Bernie Sanders praised Fidel Castro’s literacy program on 60 Minutes. The candidate’s remarks have been justly criticized, for all the obvious reasons. One defense that has been made is that Sanders is factually correct. The line goes that the Castro regime, for all its evils, made great strides in improving education, and also health care, for Cubans.
Is that so? Justin Trudeau made similar claims after Castro died in 2016, and Glenn Kessler of the Washington Post fact-checked them. He gave Trudeau three Pinocchios (four would have been the worst rating), concluding:
Trudeau appears to accept outdated Cuban government spin as current fact. The reality is that education and health care were already relatively vibrant in Cuba before the revolution, compared with other Latin American countries. While the Castro regime has not let that slip — and given greater access to the poor — it is a stretch to claim Castro was responsible for “significant improvements,” especially more recently.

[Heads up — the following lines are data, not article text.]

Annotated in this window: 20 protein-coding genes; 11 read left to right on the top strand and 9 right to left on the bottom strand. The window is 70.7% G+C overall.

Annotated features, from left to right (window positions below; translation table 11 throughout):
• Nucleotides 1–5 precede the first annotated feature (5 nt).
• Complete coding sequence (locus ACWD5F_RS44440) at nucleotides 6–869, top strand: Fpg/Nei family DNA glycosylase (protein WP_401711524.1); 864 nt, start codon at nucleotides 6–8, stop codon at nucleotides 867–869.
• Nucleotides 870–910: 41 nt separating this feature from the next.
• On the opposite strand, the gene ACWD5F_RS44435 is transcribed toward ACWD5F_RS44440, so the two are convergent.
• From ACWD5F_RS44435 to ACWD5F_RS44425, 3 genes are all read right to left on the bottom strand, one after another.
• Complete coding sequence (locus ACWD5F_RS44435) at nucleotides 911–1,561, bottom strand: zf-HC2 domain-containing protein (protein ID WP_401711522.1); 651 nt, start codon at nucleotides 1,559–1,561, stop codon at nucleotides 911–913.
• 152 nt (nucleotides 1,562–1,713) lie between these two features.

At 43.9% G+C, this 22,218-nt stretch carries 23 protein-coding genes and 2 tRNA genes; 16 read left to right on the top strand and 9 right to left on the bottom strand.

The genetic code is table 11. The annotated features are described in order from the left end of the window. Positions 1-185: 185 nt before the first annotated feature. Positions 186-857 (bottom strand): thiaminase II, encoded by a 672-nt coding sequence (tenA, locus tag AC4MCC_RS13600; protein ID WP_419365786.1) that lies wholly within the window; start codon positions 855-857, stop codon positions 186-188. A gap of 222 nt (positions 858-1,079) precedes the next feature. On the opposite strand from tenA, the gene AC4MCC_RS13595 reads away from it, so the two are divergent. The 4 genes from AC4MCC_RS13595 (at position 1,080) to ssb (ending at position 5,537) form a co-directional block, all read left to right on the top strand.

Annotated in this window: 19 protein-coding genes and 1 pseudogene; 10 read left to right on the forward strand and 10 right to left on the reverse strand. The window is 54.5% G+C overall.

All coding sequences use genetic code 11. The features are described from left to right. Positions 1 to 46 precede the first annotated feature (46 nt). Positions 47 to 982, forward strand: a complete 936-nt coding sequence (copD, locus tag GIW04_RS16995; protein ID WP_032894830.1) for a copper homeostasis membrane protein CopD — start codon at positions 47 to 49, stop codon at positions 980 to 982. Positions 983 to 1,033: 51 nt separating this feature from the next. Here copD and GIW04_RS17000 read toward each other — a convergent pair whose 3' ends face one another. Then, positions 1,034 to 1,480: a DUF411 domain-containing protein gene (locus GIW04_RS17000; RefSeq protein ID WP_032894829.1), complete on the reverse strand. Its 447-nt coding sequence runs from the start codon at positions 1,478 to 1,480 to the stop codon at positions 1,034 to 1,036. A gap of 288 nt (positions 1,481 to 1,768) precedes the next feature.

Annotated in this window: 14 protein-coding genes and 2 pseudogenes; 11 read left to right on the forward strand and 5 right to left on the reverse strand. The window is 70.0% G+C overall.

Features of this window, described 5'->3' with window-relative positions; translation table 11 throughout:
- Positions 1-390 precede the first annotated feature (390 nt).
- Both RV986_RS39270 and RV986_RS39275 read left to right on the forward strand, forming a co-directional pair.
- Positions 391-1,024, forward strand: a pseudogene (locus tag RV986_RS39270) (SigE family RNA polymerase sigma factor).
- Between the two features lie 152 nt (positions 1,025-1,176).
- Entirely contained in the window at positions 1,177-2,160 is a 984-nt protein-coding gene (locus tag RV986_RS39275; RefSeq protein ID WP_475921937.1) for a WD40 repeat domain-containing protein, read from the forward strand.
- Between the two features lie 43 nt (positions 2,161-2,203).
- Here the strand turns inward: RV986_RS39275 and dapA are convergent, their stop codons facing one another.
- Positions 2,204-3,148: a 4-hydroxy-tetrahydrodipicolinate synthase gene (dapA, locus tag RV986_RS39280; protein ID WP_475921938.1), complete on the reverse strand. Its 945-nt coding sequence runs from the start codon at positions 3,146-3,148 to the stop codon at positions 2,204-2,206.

Many other Latin American countries made far more dramatic strides in the past six decades, without the need for a communist dictatorship; Cuba simply had a head start when Castro seized power.
Moreover, the focus on health care and education should not detract from the fact that overall living standards, as measured by gross domestic product, calorie consumption and other measures, have declined significantly under communist rule. . .